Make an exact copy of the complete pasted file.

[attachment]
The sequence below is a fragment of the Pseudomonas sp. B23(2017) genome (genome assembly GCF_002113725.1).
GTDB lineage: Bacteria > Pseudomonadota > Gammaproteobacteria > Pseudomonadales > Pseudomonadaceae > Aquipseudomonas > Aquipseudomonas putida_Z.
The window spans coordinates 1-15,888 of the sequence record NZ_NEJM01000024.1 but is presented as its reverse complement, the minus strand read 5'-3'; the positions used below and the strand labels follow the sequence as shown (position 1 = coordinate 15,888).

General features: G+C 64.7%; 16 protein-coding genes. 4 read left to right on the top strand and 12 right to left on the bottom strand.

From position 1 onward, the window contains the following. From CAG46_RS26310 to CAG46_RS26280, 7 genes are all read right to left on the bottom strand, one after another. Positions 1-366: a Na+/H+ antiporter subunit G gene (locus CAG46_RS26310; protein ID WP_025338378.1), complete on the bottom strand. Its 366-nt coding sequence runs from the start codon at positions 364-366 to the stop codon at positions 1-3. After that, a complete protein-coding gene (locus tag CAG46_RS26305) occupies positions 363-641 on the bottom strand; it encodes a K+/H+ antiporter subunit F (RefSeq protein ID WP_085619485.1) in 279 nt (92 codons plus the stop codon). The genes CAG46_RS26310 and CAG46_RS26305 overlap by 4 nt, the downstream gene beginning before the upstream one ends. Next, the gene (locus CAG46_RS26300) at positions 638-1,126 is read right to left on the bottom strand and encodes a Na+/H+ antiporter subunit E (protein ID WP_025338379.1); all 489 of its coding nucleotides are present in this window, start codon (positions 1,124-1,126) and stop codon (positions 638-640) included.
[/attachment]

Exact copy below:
The sequence below is a fragment of the Pseudomonas sp. B23(2017) genome (genome assembly GCF_002113725.1).
GTDB lineage: Bacteria > Pseudomonadota > Gammaproteobacteria > Pseudomonadales > Pseudomonadaceae > Aquipseudomonas > Aquipseudomonas putida_Z.
The window spans coordinates 1-15,888 of the sequence record NZ_NEJM01000024.1 but is presented as its reverse complement, the minus strand read 5'-3'; the positions used below and the strand labels follow the sequence as shown (position 1 = coordinate 15,888).

General features: G+C 64.7%; 16 protein-coding genes. 4 read left to right on the top strand and 12 right to left on the bottom strand.

From position 1 onward, the window contains the following. From CAG46_RS26310 to CAG46_RS26280, 7 genes are all read right to left on the bottom strand, one after another. Positions 1-366: a Na+/H+ antiporter subunit G gene (locus CAG46_RS26310; protein ID WP_025338378.1), complete on the bottom strand. Its 366-nt coding sequence runs from the start codon at positions 364-366 to the stop codon at positions 1-3. After that, a complete protein-coding gene (locus tag CAG46_RS26305) occupies positions 363-641 on the bottom strand; it encodes a K+/H+ antiporter subunit F (RefSeq protein ID WP_085619485.1) in 279 nt (92 codons plus the stop codon). The genes CAG46_RS26310 and CAG46_RS26305 overlap by 4 nt, the downstream gene beginning before the upstream one ends. Next, the gene (locus CAG46_RS26300) at positions 638-1,126 is read right to left on the bottom strand and encodes a Na+/H+ antiporter subunit E (protein ID WP_025338379.1); all 489 of its coding nucleotides are present in this window, start codon (positions 1,124-1,126) and stop codon (positions 638-640) included.